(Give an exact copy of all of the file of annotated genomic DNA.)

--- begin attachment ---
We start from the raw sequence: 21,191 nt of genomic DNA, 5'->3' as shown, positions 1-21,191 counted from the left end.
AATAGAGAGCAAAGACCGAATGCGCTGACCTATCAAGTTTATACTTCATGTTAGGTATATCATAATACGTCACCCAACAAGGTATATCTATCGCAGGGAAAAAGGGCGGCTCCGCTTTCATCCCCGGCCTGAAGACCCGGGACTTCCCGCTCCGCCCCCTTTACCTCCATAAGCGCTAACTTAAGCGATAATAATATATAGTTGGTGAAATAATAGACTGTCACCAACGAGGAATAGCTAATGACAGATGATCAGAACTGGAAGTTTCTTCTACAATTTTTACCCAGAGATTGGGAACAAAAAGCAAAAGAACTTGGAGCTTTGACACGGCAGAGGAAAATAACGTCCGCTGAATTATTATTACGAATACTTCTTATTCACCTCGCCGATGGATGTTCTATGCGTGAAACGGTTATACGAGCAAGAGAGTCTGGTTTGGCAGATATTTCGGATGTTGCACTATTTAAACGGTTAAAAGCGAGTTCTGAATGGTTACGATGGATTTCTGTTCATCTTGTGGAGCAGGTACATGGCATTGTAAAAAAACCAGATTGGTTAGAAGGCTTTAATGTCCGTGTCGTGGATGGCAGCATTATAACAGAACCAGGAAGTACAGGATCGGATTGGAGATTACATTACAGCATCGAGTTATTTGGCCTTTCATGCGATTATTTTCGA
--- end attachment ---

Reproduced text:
We start from the raw sequence: 21,191 nt of genomic DNA, 5'->3' as shown, positions 1-21,191 counted from the left end.
AATAGAGAGCAAAGACCGAATGCGCTGACCTATCAAGTTTATACTTCATGTTAGGTATATCATAATACGTCACCCAACAAGGTATATCTATCGCAGGGAAAAAGGGCGGCTCCGCTTTCATCCCCGGCCTGAAGACCCGGGACTTCCCGCTCCGCCCCCTTTACCTCCATAAGCGCTAACTTAAGCGATAATAATATATAGTTGGTGAAATAATAGACTGTCACCAACGAGGAATAGCTAATGACAGATGATCAGAACTGGAAGTTTCTTCTACAATTTTTACCCAGAGATTGGGAACAAAAAGCAAAAGAACTTGGAGCTTTGACACGGCAGAGGAAAATAACGTCCGCTGAATTATTATTACGAATACTTCTTATTCACCTCGCCGATGGATGTTCTATGCGTGAAACGGTTATACGAGCAAGAGAGTCTGGTTTGGCAGATATTTCGGATGTTGCACTATTTAAACGGTTAAAAGCGAGTTCTGAATGGTTACGATGGATTTCTGTTCATCTTGTGGAGCAGGTACATGGCATTGTAAAAAAACCAGATTGGTTAGAAGGCTTTAATGTCCGTGTCGTGGATGGCAGCATTATAACAGAACCAGGAAGTACAGGATCGGATTGGAGATTACATTACAGCATCGAGTTATTTGGCCTTTCATGCGATTATTTTCGA